The Air Force goal is to entice 75 percent of its two-termers to continue their time in service. Through the end of the third quarter of Fiscal 1998–that is, through June 30–the actual figure was just 70 percent.
The Air Force’s overall second-term re-enlistment rate has been slowly declining for three years. “We have a caution light on in terms of second term enlisted,” says Lt. Col. Lisa Firmin, chief superintendent of retention policy at Air Force Personnel Center, Randolph AFB, Texas. “I wouldn’t say the red light’s on.”
Beneath the Surface
Maybe not, but the overall second-term retention rate, not yet a major concern, appears to be masking pockets of far deeper problems. Many crucial job specialities have much lower second-term re-enlistment numbers than would be apparent judging from the overall rate, according to USAF figures.
Examples, large and small, abound. So far in 1998, the second-term re-enlistment rate for air traffic controllers hovers around 52 percent, for instance, well below the 75 percent goal. For space systems operators, the rate is 51 percent. For communications-computer systems controllers, it is only 31 percent.
Other skills listed on AFPC’s Top 10 Re-enlistment Watch list, with their first-through-third-quarter 1998 second term re-enlistment rates, include: F-16 crew chiefs (66 percent), security forces (66 percent), pararescue jumpers (55 percent), airborne battle management personnel (64 percent), combat controllers (100 percent, but remain on the list based on prior year activity), cryptolinguists (53 percent), and computer operators (61 percent).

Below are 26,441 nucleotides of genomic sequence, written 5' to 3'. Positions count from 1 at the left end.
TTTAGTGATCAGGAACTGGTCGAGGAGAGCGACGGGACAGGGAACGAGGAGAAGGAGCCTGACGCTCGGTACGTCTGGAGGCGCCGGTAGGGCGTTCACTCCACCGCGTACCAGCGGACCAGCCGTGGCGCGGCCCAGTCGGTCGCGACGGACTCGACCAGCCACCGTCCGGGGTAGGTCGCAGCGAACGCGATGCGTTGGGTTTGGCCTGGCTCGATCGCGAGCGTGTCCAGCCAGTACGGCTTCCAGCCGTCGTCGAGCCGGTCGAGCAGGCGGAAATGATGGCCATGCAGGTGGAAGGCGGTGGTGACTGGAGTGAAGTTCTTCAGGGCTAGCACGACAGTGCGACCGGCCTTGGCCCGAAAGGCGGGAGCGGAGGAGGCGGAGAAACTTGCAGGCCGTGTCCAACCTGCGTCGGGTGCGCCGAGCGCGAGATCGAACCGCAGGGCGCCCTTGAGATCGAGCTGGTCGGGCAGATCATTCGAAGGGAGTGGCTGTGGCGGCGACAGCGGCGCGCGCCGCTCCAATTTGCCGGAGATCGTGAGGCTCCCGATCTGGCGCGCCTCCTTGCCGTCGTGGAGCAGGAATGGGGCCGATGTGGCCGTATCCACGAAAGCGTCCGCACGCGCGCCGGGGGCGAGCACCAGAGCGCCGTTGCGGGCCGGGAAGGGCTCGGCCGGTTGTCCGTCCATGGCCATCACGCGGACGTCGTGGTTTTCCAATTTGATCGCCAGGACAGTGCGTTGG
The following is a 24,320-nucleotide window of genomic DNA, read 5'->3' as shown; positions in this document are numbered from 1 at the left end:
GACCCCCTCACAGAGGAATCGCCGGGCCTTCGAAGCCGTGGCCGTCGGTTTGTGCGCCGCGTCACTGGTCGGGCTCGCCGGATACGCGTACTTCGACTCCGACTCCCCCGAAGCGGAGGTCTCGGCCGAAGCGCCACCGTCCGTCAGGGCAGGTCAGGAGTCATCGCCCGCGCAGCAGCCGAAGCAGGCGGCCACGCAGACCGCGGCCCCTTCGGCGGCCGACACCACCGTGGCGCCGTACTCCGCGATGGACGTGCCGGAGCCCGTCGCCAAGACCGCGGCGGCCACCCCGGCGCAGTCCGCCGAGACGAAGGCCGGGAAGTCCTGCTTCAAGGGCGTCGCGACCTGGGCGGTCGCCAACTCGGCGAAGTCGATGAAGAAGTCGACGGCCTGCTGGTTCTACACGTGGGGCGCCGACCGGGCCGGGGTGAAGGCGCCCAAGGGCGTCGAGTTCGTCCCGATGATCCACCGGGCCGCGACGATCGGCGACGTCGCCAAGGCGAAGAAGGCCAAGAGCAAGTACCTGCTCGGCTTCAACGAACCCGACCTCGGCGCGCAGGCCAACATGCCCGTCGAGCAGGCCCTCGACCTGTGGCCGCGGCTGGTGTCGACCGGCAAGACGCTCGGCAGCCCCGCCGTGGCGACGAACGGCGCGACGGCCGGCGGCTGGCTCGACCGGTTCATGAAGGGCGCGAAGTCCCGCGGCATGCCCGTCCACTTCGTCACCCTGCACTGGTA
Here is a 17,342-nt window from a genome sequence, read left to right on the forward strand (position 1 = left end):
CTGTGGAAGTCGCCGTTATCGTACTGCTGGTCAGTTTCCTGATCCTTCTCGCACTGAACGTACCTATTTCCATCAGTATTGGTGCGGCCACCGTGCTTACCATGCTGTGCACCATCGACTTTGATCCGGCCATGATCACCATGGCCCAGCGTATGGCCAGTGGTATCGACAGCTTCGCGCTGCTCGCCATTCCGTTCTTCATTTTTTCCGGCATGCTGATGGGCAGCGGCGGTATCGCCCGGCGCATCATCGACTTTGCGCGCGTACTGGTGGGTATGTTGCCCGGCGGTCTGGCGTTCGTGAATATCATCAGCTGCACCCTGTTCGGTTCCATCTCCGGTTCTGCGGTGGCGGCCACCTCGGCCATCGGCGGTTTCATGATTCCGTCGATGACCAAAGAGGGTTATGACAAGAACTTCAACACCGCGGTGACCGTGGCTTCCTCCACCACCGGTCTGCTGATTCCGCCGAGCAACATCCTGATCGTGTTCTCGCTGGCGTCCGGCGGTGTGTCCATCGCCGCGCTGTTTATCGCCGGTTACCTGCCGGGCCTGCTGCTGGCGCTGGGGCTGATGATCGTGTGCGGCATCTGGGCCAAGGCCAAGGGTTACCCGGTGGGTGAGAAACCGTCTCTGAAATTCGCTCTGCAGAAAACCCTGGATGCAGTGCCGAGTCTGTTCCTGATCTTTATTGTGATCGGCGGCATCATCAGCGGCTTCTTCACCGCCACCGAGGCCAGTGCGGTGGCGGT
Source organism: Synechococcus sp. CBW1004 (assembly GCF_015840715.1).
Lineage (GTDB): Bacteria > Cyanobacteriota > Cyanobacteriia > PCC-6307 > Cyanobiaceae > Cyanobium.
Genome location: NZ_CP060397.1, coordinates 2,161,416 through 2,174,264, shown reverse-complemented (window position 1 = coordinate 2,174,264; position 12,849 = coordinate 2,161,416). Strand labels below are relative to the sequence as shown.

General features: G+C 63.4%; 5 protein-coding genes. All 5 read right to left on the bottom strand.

Air Force Enlisted Retention Rates
|Fiscal Year||1st Term||2d Term||3d Term|
Source: USAF, Fiscal 1998 figures are for the first three quarters
“These are not the only skills we’re concerned about,” reports MSgt. Tony Patterson, superintendent of retention policy at AFPC. “These are ones that we’ve picked out as being particularly important to the Air Force.”
In Fiscal 1997, the last full year for which data are available, the Air Force failed to meet second-term re-enlistment goals in 114 of 378 enlisted specialty codes, or nearly a third of the total. And the situation has only gotten worse.
The main reasons for retention woes are well-known. Increased operations tempo is the culprit that many departing airmen cite as the push that shoved them out the door. As Air Force leaders often point out, four times as many personnel typically are deployed away from home today as were on a usual day in the late 1980s. For many skill specialties the goal of no more than 120 days TDY per year remains nothing but a vague dream.
The cryptolinguist field, for example, has become a major retention problem because members of that specialty operate in a very high-tempo environment. Enlisted personnel who can speak Farsi (the native tongue of Iranians) or Serbo-Croatian (spoken in many areas of the Balkans) are in tremendous demand overseas.
Similarly, air traffic controllers are shuttling all over the world, running temporary Air Force traffic operations in places as diverse and widely separated as Tuzla in Bosnia and Mogadishu in Somalia.
The high optempo of today affects more than just the folks on deployment. Those left behind often must pick up more of their base’s daily workload. A Chief of Staff quality-of-life survey showed the average number of hours worked by Air Force personnel increased from 47 to 50 per person over the course of 1997.
Such workload issues were not that much of a problem back when the majority of the force was not married. In the 1970s, about 70 percent of airmen were single, and deployments were a chance to see the world. Today the situation is reversed. Only 35 percent of the force is single, whereas 65 percent are married, and the state of an enlisted member’s family is very important to his or her re-enlistment decision. Base housing conditions are now crucial to keeping good people. So are the number of base clinics and ease of access to child care.